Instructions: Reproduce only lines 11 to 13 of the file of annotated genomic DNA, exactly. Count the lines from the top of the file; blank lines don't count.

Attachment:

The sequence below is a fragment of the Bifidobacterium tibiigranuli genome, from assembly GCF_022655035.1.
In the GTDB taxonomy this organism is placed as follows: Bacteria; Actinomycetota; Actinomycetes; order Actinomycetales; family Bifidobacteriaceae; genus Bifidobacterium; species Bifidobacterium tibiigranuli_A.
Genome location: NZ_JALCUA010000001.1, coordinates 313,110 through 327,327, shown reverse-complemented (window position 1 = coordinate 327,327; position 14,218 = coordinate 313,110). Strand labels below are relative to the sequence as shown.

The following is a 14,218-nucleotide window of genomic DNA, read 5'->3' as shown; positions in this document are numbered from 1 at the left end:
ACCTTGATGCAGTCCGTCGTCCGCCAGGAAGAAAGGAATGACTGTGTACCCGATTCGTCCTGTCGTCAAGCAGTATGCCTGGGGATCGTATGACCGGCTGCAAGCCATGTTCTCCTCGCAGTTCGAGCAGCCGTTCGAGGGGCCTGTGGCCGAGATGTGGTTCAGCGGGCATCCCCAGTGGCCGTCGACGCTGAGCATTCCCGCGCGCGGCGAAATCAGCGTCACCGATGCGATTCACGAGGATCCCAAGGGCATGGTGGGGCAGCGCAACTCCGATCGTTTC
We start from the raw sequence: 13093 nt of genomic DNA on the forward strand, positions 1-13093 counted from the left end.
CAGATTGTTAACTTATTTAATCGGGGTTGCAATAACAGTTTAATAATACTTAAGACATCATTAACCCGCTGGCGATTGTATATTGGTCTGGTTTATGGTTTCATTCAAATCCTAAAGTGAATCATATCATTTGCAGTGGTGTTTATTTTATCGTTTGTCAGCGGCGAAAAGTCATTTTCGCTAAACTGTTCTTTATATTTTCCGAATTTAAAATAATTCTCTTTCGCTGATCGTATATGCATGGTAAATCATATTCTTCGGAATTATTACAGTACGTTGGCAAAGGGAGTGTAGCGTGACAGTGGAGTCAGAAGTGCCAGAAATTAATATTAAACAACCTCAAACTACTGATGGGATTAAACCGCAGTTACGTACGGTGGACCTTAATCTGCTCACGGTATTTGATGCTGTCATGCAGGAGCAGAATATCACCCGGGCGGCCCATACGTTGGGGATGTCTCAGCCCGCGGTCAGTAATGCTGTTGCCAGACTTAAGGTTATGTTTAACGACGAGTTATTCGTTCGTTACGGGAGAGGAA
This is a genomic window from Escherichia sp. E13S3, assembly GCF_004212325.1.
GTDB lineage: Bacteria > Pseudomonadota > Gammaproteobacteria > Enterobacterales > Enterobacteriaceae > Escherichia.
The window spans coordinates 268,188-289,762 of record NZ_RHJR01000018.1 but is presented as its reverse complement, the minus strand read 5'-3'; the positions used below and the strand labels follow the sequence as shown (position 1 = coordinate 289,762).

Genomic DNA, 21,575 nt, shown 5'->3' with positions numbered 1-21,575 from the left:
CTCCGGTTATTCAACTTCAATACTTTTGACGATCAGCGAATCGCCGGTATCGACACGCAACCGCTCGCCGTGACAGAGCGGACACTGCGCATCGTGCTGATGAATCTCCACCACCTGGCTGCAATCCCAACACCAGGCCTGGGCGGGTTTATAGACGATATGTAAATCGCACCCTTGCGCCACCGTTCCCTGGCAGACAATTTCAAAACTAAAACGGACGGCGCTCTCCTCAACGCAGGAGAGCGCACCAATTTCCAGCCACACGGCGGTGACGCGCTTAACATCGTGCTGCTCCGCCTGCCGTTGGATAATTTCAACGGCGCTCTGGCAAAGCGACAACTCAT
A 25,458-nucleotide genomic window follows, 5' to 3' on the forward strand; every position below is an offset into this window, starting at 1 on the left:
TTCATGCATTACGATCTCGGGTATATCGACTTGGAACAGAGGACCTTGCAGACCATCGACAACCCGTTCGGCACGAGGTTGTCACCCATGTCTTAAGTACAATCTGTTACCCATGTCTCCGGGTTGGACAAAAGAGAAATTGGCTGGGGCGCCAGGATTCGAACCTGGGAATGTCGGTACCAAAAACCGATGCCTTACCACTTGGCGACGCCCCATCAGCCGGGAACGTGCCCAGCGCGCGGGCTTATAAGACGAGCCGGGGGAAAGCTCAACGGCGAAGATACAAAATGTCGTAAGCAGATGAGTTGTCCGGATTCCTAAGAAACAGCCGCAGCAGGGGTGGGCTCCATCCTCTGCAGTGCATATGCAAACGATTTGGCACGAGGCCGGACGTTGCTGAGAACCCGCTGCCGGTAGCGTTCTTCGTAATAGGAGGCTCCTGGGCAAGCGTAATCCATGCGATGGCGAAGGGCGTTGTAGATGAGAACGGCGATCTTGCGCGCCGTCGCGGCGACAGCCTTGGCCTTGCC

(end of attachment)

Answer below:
Genomic DNA, 21,575 nt, shown 5'->3' with positions numbered 1-21,575 from the left:
CTCCGGTTATTCAACTTCAATACTTTTGACGATCAGCGAATCGCCGGTATCGACACGCAACCGCTCGCCGTGACAGAGCGGACACTGCGCATCGTGCTGATGAATCTCCACCACCTGGCTGCAATCCCAACACCAGGCCTGGGCGGGTTTATAGACGATATGTAAATCGCACCCTTGCGCCACCGTTCCCTGGCAGACAATTTCAAAACTAAAACGGACGGCGCTCTCCTCAACGCAGGAGAGCGCACCAATTTCCAGCCACACGGCGGTGACGCGCTTAACATCGTGCTGCTCCGCCTGCCGTTGGATAATTTCAACGGCGCTCTGGCAAAGCGACAACTCAT
A 25,458-nucleotide genomic window follows, 5' to 3' on the forward strand; every position below is an offset into this window, starting at 1 on the left: